Medicare FAQMedicare FAQ

Medicare rules can be complicated and tedious to the uninitiated. However, it really isn’t that confusing once you learn the basics.

Medicare comes in five basic parts, and participants select those that best fit their needs.

You pay monthly premiums, either directly or through a deduction in Social Security benefits, for all but Part A.

  • Part A: Helps pay for hospital stays; free for most people 65 and older
  • Part B: Helps cover doctor visits and outpatient care and comes with a monthly premium.
  • Part C: Known as Medicare Advantage, it combines Parts A and B, plus extra benefits and in most cases, prescription drugs. Sold by private companies.
  • Part D: Prescription drug coverage, with deductibles; purchased from private companies. Learn more about Medicare Part D.
  • Medigap: Officially, Medicare supplemental insurance, sold by private insurance companies. Pays for most expenses not covered by Parts A and B, but not prescription drugs.

How Do I Sign Up for Medicare?

In many instances, there is nothing you need to do. In the same way that you get an AARP application in the mail as soon as you turn 50 years old, you will receive your red-white-and blue Medicare card (if you are already getting social security benefits) in the mail approximately 3 months before you turn 65.

You will be covered under Parts A and B and may elect to cancel your part B coverage in the event that you are not yet retired and are receiving health insurance through your employer. Simply send the card back and in a few weeks you’ll get a new one showing only the Part A coverage.

What Deadlines Are Involved?

Your initial enrollment period is seven months long and begins 3 months before you turn 65 and ends 3 months after you turn 65.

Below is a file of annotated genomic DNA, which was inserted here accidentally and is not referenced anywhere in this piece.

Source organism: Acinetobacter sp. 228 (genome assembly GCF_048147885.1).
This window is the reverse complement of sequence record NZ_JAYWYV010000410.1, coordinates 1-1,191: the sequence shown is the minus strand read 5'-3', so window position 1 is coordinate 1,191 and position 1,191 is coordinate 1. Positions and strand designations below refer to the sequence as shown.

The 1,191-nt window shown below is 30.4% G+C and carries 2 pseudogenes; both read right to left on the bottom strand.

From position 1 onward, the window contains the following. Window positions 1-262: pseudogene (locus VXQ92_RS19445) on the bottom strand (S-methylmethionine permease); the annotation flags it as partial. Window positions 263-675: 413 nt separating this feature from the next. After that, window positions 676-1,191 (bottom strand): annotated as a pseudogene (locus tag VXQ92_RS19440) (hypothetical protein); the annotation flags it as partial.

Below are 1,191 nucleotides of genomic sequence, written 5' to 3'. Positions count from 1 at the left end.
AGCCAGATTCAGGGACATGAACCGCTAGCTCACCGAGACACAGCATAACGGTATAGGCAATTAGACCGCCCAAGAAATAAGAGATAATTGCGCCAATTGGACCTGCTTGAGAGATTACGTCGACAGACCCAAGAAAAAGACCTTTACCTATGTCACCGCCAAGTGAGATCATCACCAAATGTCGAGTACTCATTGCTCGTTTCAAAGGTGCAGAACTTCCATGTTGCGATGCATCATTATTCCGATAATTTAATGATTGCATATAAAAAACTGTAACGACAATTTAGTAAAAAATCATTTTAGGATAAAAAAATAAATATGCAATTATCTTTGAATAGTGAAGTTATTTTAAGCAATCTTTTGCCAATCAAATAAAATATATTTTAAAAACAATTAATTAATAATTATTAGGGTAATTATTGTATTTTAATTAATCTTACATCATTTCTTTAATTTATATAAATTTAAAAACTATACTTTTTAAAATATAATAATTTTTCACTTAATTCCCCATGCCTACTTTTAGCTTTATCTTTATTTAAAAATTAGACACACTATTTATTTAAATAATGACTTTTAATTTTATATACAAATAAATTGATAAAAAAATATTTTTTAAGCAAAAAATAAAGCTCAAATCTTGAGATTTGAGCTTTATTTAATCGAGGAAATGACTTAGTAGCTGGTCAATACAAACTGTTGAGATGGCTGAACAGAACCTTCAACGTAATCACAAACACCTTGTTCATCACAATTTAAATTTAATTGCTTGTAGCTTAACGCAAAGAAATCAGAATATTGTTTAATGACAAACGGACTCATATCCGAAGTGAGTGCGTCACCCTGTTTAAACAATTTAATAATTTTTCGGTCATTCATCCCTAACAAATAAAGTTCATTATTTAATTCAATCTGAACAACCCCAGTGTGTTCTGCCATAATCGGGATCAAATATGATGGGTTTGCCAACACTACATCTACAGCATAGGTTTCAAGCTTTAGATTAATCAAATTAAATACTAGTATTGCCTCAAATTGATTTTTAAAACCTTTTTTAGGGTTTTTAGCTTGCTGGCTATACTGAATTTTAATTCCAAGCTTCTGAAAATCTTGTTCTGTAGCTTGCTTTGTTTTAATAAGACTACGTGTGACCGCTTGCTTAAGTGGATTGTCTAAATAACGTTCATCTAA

What Does Medicare Cost?

Part A is free if you paid Medicare taxes while working. Medicare Part B is associated with a premium. Medicare Advantage and Part D are sold through private insurance companies, and rates, levels of coverage, deductibles, cop-pays and coverage will vary depending on the provider.

What Happens if I’m Not Currently Receiving Social Security and I Want Medicare?

You should contact Social Security – online at ssa.gov or by calling 800-772-1213 – to enroll in Part A and Part B if you choose.

What if I’m still working and covered by my employer’s insurance and not receiving Social Security? Do I need to do anything when I turn 65?

No. You are welcome to sign up even while you are covered under a different insurance, or during the eight month period beginning the month after your employment or coverage terminates.

We hope this blog post helped answer some of your questions regarding Medicare! If you have more questions, please leave them in the comments and we’ll help answer them for you.

Judah Gutwein, LNHA, is the Director of Admissions, Administration, Marketing, Social Media for Regency Nursing and Post-acute Rehabilitation Centers, NJ. The Regency organization has become synonymous with the best in senior healthcare and has garnered a well deserved reputation for its unsurpassed commitment to its patients and residents. The Regency Nursing and Rehabilitation Centers and Facilities throughout New Jersey have achieved numerous industry ‘gold standard’ benchmarks an have received accolades from all corners of the HealthCare community. Visit us at www.RegencyNursing.com and www.NJNursing.com.

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